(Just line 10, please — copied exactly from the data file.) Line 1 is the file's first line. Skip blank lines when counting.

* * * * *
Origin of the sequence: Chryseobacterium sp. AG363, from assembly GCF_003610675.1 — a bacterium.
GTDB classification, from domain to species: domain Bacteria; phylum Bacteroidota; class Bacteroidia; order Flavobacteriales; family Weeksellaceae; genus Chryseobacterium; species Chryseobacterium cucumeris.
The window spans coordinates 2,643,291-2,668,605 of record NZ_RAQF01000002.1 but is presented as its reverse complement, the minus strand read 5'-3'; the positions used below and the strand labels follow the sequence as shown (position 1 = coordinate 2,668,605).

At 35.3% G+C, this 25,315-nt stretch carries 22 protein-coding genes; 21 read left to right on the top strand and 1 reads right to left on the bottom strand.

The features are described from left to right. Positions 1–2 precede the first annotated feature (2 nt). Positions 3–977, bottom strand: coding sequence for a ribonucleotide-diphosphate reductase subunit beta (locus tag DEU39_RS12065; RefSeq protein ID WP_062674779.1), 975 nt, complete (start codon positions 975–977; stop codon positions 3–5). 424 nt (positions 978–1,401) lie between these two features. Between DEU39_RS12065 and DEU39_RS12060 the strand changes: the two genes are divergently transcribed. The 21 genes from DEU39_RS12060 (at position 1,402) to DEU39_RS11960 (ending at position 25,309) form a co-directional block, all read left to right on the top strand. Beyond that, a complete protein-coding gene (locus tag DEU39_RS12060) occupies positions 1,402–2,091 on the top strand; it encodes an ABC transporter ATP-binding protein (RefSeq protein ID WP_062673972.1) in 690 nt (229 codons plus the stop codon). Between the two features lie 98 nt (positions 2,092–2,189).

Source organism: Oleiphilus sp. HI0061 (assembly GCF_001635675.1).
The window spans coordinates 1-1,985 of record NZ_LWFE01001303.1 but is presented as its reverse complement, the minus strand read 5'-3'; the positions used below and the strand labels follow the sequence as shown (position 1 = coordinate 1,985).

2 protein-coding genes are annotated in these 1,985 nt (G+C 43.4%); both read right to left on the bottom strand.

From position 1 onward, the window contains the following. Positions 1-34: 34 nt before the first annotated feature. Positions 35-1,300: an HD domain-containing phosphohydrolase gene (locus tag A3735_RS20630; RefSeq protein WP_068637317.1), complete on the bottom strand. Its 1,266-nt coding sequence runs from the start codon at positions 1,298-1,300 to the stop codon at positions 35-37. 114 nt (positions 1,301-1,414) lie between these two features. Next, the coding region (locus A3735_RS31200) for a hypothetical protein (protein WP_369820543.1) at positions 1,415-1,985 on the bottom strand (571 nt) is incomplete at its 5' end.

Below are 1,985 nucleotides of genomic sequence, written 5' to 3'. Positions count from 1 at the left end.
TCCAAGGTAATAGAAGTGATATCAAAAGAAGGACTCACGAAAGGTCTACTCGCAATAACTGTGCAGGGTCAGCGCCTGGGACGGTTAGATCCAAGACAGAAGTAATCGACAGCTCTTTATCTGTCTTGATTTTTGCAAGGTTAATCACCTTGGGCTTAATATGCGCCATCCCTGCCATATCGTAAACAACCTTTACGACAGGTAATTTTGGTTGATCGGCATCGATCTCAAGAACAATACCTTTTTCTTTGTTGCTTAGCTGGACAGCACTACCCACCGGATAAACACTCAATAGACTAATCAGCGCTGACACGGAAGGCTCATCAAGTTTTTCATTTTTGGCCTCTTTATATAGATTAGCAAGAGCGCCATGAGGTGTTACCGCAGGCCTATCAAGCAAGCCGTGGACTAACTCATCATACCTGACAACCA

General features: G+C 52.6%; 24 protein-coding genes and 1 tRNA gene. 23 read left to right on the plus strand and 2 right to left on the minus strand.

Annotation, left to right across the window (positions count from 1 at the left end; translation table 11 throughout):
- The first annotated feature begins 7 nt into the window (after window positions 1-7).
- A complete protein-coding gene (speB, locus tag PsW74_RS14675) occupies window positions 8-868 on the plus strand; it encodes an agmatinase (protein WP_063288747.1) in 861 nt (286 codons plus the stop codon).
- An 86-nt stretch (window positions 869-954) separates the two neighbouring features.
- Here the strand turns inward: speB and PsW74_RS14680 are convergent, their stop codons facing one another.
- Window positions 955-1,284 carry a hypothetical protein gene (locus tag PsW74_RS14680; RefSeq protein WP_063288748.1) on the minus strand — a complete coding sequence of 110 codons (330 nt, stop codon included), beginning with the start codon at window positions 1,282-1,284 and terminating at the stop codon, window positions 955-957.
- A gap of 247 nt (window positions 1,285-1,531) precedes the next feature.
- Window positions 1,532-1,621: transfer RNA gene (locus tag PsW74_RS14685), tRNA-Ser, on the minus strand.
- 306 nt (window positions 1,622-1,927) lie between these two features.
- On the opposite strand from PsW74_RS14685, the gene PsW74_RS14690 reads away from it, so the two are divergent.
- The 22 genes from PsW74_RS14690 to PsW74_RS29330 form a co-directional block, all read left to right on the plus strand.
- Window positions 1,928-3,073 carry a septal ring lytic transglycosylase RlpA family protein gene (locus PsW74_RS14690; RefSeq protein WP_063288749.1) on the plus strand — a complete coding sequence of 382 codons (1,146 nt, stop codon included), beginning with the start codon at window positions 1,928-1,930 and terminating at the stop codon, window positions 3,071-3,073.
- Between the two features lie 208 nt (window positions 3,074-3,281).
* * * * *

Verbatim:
Below are 1,985 nucleotides of genomic sequence, written 5' to 3'. Positions count from 1 at the left end.